Teens know how to push our buttons. Whether it’s refusing to do their chores, engaging in risky behaviors, or waiting until the last minute to tell us they need something for a school project, our kids can make us angry unlike anyone else in our lives. But is it something to worry about?
Psychologists at the University of Rochester recently studied how parental anger affects teen discipline. They found that parents who are least effective at controlling their anger during difficult interactions are more likely to discipline harshly and engage in hostile conflict.
The study’s lead author, Melissa Sturge-Apple, compares adolescence to toddlerhood. In both stages of development, kids are trying to figure out who they are and develop their independence. Parents need to be able to think on their feet and deal with conflicts more flexibly, a process that researchers call set shifting.
Set shifting involves taking into consideration a child’s temperament and the developmental processes at play and adjusting disciplinary approaches to resolve conflicts more effectively. Parents who are better at set shifting—the study found that mothers tend to do this better than fathers—are more able to manage their own emotions during a conflict.
How to Manage Emotions During a Conflict:
Anger during conflict can be ineffective and lead to poor decision-making. But how can we stay calm? Here are some practical tips from the experts on anger management for parents.
1. Plan for punishments before emotions run high.
“The worst administered consequences come when problem behavior is unexpected and parents are under duress for a solution,” says marriage and family therapist Carrie Krawiec of the Birmingham Maple Clinic in Troy, Michigan. “Instead, predict potential problems in advance, and consider small, medium, and large consequences for small, medium, and large infractions.”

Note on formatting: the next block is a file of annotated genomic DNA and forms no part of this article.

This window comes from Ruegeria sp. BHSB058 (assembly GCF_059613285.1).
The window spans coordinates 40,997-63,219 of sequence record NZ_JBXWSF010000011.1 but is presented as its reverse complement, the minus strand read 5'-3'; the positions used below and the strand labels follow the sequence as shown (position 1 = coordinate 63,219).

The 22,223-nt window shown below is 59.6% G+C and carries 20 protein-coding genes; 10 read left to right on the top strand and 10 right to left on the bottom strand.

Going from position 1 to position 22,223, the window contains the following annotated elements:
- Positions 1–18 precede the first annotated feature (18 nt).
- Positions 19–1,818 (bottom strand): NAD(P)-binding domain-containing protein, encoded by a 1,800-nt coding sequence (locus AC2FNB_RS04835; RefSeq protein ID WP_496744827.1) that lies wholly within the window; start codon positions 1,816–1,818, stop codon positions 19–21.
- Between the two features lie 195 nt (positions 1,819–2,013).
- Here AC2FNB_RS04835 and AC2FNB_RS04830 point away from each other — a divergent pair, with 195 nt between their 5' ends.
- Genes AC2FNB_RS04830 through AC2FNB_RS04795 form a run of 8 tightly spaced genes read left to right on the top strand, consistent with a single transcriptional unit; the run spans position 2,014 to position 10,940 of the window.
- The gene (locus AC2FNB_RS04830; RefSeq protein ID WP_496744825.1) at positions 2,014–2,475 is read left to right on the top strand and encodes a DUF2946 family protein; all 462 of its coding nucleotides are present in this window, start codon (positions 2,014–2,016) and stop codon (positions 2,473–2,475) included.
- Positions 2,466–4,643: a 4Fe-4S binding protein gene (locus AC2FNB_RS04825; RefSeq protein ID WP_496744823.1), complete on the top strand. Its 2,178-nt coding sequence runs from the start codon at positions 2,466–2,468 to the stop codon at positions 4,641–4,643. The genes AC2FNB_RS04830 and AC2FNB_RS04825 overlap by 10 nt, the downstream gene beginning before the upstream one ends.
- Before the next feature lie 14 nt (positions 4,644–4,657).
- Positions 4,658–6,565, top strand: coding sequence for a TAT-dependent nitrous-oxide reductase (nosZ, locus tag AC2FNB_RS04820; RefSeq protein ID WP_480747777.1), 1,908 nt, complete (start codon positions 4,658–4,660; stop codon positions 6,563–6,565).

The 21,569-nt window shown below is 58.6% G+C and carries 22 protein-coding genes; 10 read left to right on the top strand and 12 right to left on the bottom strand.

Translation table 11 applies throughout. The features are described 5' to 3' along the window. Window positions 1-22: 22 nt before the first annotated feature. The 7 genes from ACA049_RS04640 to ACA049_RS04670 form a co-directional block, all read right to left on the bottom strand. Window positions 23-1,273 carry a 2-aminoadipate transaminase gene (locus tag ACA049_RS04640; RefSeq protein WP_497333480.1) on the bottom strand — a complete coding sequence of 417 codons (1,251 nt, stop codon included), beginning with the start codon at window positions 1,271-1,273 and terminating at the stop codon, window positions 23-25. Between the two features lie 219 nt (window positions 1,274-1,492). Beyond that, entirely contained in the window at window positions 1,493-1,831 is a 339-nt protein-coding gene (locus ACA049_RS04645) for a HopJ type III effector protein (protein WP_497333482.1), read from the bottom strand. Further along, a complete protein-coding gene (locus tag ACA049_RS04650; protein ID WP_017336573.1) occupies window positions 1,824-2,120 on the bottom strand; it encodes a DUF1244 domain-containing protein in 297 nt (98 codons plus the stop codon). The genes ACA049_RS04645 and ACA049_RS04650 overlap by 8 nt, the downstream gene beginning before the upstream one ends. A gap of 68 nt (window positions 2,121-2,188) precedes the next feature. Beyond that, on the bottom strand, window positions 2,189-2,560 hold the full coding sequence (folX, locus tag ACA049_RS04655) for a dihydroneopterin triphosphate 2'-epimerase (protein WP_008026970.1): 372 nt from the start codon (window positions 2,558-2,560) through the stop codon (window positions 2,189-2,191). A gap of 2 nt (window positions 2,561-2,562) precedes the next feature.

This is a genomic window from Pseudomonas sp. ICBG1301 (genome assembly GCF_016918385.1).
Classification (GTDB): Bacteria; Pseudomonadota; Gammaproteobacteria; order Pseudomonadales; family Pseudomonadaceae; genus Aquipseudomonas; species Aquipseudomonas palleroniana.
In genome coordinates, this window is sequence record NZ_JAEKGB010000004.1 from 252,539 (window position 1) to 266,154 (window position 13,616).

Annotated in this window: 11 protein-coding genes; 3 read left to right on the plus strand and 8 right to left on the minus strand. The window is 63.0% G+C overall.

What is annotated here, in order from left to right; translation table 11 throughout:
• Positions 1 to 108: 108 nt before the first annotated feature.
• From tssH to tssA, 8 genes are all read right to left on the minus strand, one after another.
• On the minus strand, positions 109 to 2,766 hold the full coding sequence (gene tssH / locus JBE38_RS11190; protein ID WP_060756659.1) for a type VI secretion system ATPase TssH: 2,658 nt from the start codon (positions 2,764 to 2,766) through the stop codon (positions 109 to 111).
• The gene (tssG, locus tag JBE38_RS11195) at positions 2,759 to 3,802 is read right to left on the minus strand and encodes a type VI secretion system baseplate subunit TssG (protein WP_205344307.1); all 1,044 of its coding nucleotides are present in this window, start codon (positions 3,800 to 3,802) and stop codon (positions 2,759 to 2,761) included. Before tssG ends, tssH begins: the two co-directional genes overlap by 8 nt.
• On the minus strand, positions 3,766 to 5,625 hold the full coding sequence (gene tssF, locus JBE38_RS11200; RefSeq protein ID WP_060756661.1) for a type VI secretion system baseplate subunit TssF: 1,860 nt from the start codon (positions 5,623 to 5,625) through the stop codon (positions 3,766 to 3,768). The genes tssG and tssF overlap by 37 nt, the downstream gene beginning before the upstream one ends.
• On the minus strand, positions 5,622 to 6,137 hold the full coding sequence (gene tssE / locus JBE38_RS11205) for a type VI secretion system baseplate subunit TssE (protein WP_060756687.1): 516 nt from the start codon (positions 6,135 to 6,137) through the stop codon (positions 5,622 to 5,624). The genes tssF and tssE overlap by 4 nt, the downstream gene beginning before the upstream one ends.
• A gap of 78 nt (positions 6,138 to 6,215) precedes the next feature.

Krawiec encourages parents to discuss these potential consequences before a conflict. Teens can even help parents write up contracts to reference when necessary.
2. Practice mindfulness during calm times.
“Our responsibility is to do our own work around self-regulation,” says Casey O’Roarty, host of the Joyful Courage parenting podcast, and author of upcoming book, Joyful Courage: Calming the Drama and Taking Control of Your Parenting Journey.
O’Roarty encourages parents to set aside time each day to practice mindfulness so that we can better control ourselves during conflict situations. Mindfulness can be achieved through meditation and involves being fully aware of one’s body, thoughts, and emotions. Many studies have found that practicing mindfulness can lead to increased compassion and less anger during conflict situations.
3. Think about your long-term parenting goals.
Kim Metcalfe, Ph.D., author of Let’s Build ExtraOrdinary Youth Together, encourages parents to stay focused on their goal of helping teens prepare for productive, joyful lives. “Anger closes down conversation and removes the learning opportunities teens need to build the skills to achieve these goals,” she says. “As anger bobbles up, ask yourself whether your anger will help you support your teen in reaching that goal.”
4. Think about why you’re getting angry.
O’Roarty explains that fear can lead to anger. When we find out our kids smoked pot or failed a class, she explains, we get angry because we worry about the negative consequences of those actions. “Irrational demands and consequences follow, and we end up doing damage to the relationship we have with our kids,” she says.
She suggests that we focus instead on having a conversation with our teens about the experiences and emotions driving those negative behaviors. Once we have had those conversations, and our teens have felt understood, we can calmly discuss consequences.
5. Ask your teen questions.
According to Kathy Taberner, co-founder of the Institute of Curiosity, when we ask open questions, dopamine is released, and we feel better. “When one party understands why their emotions are rising, intentionally accesses a place of calm, and asks an open question, the tension is released,” she says. “With more open questions, the conversation becomes calm, and both people are able to understand each other, connecting on a deeper level.”
“We have a short-sighted idea that if we come up with the right punishment, our teens will feel the pain,” says O’Roarty. “In reality, we have the most influence in the relationships we develop with them when we are open and accessible.”
Most parents recognize how emotions can run high when interacting with teenagers. By taking the time to work on our own self-regulation, be aware of our triggers, and plan consequences in advance, we can increase the chances of successful conflict resolution with our kids. If the problem feels too big to be managed with these helpful tips, parents should seek additional help from a family counselor.